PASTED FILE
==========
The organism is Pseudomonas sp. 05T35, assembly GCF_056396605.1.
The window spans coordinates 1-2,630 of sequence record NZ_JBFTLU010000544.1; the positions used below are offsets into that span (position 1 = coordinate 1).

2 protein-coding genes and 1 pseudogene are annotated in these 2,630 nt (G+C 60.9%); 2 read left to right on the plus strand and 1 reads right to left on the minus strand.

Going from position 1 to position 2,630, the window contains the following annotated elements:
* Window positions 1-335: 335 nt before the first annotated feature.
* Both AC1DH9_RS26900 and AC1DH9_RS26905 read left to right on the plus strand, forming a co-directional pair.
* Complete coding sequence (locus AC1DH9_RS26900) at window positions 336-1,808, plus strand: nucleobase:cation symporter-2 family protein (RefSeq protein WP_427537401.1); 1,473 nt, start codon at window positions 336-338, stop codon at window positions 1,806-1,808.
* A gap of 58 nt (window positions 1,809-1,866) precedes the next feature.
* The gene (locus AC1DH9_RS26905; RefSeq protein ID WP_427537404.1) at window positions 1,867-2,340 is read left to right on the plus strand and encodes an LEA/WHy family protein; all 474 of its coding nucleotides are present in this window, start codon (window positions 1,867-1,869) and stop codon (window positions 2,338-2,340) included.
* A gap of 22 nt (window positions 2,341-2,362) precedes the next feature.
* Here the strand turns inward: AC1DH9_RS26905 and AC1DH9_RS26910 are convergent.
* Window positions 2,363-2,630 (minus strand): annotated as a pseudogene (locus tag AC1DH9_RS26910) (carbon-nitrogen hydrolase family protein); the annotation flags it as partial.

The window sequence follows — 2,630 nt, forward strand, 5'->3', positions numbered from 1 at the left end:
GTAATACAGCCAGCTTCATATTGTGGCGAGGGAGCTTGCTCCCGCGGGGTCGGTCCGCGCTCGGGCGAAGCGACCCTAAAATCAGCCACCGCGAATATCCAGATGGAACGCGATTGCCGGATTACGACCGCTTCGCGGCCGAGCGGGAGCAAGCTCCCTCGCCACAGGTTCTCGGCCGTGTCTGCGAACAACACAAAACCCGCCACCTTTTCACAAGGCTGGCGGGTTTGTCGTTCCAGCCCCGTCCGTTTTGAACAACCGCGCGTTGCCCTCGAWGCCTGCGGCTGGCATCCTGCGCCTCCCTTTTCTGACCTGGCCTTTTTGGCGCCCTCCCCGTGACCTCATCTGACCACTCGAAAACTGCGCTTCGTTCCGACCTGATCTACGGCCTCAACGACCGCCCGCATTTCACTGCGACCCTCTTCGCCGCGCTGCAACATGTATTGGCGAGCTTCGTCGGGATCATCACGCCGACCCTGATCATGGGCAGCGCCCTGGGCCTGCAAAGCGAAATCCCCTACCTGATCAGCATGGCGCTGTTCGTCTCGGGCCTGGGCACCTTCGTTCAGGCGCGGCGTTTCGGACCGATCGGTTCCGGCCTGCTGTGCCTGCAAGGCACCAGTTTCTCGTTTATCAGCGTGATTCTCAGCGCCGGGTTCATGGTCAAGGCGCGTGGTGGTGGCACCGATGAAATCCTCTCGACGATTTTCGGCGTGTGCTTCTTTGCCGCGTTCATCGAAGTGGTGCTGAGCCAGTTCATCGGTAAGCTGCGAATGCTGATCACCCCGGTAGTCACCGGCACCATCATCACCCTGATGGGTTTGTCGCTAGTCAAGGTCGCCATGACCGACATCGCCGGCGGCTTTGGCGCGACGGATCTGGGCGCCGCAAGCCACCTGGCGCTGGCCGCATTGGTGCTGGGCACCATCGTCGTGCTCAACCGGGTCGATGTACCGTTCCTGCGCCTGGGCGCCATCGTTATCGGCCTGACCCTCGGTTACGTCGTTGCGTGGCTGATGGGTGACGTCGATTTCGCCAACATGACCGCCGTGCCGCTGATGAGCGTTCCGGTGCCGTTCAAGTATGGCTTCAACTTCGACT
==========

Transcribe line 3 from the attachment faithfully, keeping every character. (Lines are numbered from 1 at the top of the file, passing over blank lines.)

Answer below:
2 protein-coding genes and 1 pseudogene are annotated in these 2,630 nt (G+C 60.9%); 2 read left to right on the plus strand and 1 reads right to left on the minus strand.